Using Hip-Hop to Teach Computer Science

July 10, 2012

Georgia Tech is welcoming 18 metro Atlanta high school students to campus this week, hosting a musical summer camp that is intended to have broad implications for the future of computer science education. The teenagers are creating and remixing hip-hop beats using a software program called Earsketch. Although only 5 of the students had ever written computer code before they arrived at the camp, each high schooler will create a three-minute, computerized tune by Friday.

Earsketch was designed by School of Music Associate Professor Jason Freeman and School of Literature, Communication and Culture Assistant Professor Brian Magerko. The software was created to address the nation’s shortage of high school students, especially females and minorities, who are interested in computer science careers.

“We believe that we can get people more motivated in this field by placing introductory computing education into a really interesting, fun context,” said Freeman. “Instead of writing programs that sort lists or crunch numbers, students learn all of these skills while making music.”

Earsketch utilizes the Python programming language and Reaper, a digital audio workstation program similar to those used in recording studios throughout the music industry. Students are remixing samples and loops to create their own tracks.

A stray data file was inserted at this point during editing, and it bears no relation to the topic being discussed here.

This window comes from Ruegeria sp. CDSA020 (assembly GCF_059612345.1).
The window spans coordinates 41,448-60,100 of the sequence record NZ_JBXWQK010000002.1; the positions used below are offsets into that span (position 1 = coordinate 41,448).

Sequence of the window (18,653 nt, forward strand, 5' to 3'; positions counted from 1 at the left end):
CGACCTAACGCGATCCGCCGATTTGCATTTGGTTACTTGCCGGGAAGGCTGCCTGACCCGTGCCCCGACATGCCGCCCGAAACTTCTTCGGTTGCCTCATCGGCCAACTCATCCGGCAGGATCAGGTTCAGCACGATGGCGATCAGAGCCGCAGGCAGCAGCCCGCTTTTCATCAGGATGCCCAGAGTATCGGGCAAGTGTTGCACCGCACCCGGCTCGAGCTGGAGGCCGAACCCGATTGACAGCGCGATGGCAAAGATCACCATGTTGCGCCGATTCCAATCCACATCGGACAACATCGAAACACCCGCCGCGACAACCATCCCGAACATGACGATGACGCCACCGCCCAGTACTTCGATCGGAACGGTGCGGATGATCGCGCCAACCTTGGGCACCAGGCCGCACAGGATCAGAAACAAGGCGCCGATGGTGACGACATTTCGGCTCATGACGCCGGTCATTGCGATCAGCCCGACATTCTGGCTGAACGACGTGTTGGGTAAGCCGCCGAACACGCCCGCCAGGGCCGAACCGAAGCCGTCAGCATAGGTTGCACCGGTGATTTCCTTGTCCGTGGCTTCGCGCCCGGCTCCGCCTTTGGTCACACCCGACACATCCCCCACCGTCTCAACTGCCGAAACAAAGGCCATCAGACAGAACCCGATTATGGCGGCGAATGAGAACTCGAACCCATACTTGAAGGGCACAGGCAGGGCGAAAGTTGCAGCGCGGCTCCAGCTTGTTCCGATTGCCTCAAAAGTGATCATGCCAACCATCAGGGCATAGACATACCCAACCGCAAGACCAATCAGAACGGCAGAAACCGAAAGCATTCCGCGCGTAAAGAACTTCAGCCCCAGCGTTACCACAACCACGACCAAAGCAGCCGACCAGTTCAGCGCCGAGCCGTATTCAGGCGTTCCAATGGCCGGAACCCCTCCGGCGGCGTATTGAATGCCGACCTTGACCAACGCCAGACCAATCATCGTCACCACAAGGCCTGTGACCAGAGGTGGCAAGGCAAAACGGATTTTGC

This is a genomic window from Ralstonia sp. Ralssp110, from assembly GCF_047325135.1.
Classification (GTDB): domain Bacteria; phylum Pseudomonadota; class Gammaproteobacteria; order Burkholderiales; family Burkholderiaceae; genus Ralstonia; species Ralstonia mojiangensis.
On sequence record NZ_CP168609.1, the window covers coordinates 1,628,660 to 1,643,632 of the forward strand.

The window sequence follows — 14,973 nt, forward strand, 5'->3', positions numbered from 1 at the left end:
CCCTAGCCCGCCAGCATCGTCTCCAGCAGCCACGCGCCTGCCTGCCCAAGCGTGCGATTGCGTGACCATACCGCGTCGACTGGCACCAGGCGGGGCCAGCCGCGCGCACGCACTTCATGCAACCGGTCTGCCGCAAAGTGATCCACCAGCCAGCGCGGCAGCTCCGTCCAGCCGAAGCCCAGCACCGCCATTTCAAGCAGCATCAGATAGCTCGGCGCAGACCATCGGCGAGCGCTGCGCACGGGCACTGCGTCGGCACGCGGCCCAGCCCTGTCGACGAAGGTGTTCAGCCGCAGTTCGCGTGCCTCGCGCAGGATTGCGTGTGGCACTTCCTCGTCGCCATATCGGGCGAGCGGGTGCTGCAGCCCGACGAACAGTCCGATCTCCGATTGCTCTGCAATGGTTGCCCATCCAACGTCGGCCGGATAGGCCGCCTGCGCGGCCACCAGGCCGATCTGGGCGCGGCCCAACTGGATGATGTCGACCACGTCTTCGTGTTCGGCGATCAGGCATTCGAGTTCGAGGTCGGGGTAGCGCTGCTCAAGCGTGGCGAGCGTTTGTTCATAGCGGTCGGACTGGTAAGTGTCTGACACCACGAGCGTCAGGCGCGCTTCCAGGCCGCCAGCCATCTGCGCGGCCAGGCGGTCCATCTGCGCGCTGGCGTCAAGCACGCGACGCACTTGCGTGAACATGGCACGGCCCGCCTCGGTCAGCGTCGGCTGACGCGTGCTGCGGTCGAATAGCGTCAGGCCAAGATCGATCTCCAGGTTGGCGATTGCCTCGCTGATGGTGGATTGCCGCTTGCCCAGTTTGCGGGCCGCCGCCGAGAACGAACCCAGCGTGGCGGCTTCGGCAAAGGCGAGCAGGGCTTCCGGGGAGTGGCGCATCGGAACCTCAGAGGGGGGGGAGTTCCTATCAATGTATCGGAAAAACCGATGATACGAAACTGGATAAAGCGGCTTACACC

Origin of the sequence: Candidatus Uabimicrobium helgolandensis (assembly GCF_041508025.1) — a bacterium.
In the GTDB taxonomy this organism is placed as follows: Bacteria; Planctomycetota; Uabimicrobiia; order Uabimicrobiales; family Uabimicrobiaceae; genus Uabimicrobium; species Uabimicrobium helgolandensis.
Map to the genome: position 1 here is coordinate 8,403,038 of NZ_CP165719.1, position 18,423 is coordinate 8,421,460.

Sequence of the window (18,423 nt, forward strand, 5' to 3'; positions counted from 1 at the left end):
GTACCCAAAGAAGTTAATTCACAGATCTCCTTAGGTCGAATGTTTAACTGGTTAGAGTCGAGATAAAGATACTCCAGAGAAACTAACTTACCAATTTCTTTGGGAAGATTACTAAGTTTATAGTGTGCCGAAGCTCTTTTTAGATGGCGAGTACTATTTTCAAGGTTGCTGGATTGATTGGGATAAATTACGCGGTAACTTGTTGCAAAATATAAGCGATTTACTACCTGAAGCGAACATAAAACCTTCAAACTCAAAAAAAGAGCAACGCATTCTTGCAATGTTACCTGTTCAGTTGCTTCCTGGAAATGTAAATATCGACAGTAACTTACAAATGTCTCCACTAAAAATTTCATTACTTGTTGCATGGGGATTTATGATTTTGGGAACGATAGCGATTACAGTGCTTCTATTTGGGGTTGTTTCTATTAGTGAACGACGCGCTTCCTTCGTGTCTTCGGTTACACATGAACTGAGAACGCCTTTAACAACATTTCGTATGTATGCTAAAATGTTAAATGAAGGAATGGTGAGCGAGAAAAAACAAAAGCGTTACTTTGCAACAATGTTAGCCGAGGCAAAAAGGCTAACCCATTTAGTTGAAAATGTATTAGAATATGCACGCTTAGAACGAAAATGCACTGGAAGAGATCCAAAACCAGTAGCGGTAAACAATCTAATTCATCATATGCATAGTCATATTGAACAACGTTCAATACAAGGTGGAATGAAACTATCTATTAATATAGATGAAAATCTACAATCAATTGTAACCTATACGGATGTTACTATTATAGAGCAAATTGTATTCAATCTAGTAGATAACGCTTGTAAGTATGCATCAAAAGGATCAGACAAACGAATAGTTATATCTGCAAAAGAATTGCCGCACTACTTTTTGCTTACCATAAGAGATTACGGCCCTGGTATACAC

“We use hip-hop music as a core musical domain because of its history of remixing music and its strong roots in Atlanta,” said Magerko. “But students can work in any genre that speaks to them.”

Georgia Tech was awarded a three-year grant in 2011 by the National Science Foundation to test and implement Earsketch. The software and curriculum will be piloted this spring at Lanier High School in Gwinnet County as part of the school’s music technology program.

The Earsketch workshop is one of several summer camps organized on campus by the Institute for Computing Education. The program is overseen by Barbara Ericson, Director of Computing Outreach in the College of Computing.

Freeman is a faculty member in the College of Architecture. Magerko is a faculty member in the Ivan Allen College of Liberal Arts.